Tell House Subcommittee Members to Vote YES on HB 814
Support Local Businesses in Tennessee
House Bill 814 (HB 814) is before the House Business and Utilities Subcommittee and is scheduled for a hearing Tuesday, February 28 at noon.
Food trucks are heavily regulated at the state and local level. To operate their businesses, food trucks must obtain state health permits. They must also obtain local licenses and permits in the cities where they operate. Local regulations vary from city to city, and as part of those processes, food trucks must also pass local fire inspections and, in many cities, obtain local fire permits. To obtain local fire permits, food trucks must physically bring their truck to the city to be inspected—which requires closing their business for several hours during the day when they ordinarily would be serving customers. These local inspections take place around the same time each year, causing food trucks to lose revenue at the start of each year. While some more established food trucks can absorb this kind of economic loss, newer trucks struggle with the loss of revenue.
HB 814 creates an optional state “gold standard” fire permit that the state fire marshal in the Department of Commerce and Insurance would create and issue. Thus, vastly reducing the amount of red tape a food truck must undergo to operate across the state of Tennessee by negating the need for fire inspections at the local level with the state created “gold standard” fire permit.
ACTION TO TAKE
Please contact members of the House Business and Utilities Subcommittee asking them to vote YES on HB 814. If you are a constituent, please mention that. The subcommittee meets on Tuesday the 28th at 12pm Central.
Find your Representative by entering your address online at:
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Calls are most effective, so be sure to follow up by phone to speak to the Representatives or their staffers.
Chairman Clark Boyd (615) 741-7086
Rep Rebecca Alexander (615) 741-2251
Rep Jeff Burkhart (615) 741-6804
Rep John Ray Clemmons (615) 741-4410
Rep Bob Freeman (615) 741-0709
Rep Michael Hale (615) 741-2192
Rep John Holsclaw (615) 741-7450
Rep Curtis Johnson (615) 741-4341
Rep Pat Marsh (615) 741-6824
Rep Dwayne Thompson (615) 741-1920
Rep Kevin Vaughan (615) 741-1866
Rep Greg Vital (615) 741-3025
Rep Jason Zachary (615) 741-2264
1. Currently in Tennessee, food trucks are encumbered by a great deal of red tape in order to operate. HB 814 would streamline the fire inspection process by creating a “gold standard” fire inspection that would be valid statewide.
2. Food trucks are important vehicles for economic growth, with research showing a positive relationship between the number of food trucks and the number of restaurants in cities across the country. Food trucks also provide entrepreneurs with a lower-cost, accessible avenue to opening a business and consumers with an affordable variety of dining options, including in “food deserts” where dining options are limited. By reducing red tape for food trucks, Tennessee can support the creation and development of new businesses and improve the overall quality of life for residents.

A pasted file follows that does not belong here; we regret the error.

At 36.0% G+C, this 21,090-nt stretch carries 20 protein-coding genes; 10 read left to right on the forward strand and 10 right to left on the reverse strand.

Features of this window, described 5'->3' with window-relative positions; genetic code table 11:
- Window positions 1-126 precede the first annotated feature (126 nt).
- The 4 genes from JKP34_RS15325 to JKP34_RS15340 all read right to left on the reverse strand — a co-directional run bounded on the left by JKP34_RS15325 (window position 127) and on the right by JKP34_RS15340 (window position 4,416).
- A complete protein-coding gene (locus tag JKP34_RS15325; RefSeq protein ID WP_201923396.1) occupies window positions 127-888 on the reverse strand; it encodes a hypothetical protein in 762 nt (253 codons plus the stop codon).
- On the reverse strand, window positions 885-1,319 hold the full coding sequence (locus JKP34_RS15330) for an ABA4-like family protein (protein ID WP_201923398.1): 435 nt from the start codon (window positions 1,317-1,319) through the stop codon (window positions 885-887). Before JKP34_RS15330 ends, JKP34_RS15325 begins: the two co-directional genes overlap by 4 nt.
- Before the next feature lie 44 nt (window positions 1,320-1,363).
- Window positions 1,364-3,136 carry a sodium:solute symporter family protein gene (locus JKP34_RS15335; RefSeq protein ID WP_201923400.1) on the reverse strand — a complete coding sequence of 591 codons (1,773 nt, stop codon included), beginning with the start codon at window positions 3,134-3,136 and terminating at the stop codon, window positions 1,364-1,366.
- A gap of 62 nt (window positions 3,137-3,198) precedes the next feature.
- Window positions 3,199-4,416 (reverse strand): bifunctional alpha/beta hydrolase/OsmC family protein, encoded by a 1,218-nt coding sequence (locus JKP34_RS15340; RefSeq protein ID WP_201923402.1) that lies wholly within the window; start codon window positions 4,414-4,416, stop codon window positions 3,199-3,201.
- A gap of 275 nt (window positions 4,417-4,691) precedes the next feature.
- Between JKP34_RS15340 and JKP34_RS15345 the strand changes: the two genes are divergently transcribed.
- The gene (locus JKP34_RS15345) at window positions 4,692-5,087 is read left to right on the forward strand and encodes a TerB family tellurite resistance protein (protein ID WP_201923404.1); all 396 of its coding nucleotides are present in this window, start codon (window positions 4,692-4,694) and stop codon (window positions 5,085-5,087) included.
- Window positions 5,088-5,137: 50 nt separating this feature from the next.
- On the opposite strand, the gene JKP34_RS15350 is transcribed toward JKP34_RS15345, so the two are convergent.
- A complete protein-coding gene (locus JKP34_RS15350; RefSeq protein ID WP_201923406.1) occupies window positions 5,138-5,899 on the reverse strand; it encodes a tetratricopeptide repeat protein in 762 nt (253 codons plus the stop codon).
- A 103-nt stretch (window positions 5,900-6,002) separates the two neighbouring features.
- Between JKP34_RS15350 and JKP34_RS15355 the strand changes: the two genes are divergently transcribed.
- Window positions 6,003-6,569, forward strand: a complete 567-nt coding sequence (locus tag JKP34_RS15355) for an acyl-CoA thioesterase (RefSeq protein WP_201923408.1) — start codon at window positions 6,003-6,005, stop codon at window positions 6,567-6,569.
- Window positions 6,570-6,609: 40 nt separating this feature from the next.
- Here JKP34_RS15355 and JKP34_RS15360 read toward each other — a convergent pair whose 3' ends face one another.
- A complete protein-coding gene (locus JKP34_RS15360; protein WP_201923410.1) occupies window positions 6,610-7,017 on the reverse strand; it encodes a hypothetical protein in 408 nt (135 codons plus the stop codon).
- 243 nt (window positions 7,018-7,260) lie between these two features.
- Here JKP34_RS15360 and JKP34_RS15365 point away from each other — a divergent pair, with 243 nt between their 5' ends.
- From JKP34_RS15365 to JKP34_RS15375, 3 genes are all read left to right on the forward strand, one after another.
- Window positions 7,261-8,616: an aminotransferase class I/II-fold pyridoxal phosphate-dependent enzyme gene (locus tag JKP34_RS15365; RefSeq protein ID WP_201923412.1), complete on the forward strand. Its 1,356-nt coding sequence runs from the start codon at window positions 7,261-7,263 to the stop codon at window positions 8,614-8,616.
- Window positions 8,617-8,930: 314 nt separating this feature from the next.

3. HB 814 allows the state fire marshal to charge fees for the permit. The fee is capped at covering the administrative cost of completing the inspection and issuing the permit. Local governments will be able to continue to require local fire inspections for food trucks that do not hold a state fire permit.
HB 814 creates an optional, state “gold standard” fire permit that the state fire marshal in the Department of Commerce and Insurance would create and issue. The bill requires food trucks that hold the permit to be inspected twice per year (one additional inspection than what local governments require). It also requires food trucks to comply with current, national fire safety standards for food trucks—the gold standard for fire safety.
The bill gives the state fire marshal the authority to create and implement the inspection program. The state fire marshal has the authority to handle inspections (and, for example, require inspections to be done at a certain location and at certain times of the year). It is also possible for the state fire marshal to collaborate with local governments to carry out state inspections and issue the state permit using statewide criteria. The permit is optional. If a food truck wants to continue to receive local fire inspections and permits, the food truck can continue to do so.
How would this permit affect revenue for local governments? Many local governments include fire inspections in the total fees they charge to food trucks for local licensing and permitting. As such, many local governments can continue to charge the same fees. If a local government is charging a fee only for a fire permit, it would lose that income, but it would also be spending less resources on local inspections. Additionally, food truck fees should not be a source of revenue for local governments in the first place.
Local fire inspections currently vary in scope and rigor. Some fire inspections are based on current fire safety standards, while others are based on standards that are several years old. The inspections are also duplicative. They all happen at the start of each year, and then food trucks are not reinspected the rest of the year. This bill will ensure that food trucks that obtain the permit (generally the food trucks that are serving more customers and covering a greater distance) are following best practices for fire safety. It also supports public safety by requiring two inspections per year, as opposed to several, redundant inspections over a very short period of time at the start of the year.
Bill language can be found here: https://www.capitol.tn.gov/Bills/113/Bill/HB0814.pdf
WAPF will send out future alerts on HB 814 as events warrant.
House Business and Utilities Subcommittee –🖨️ Print post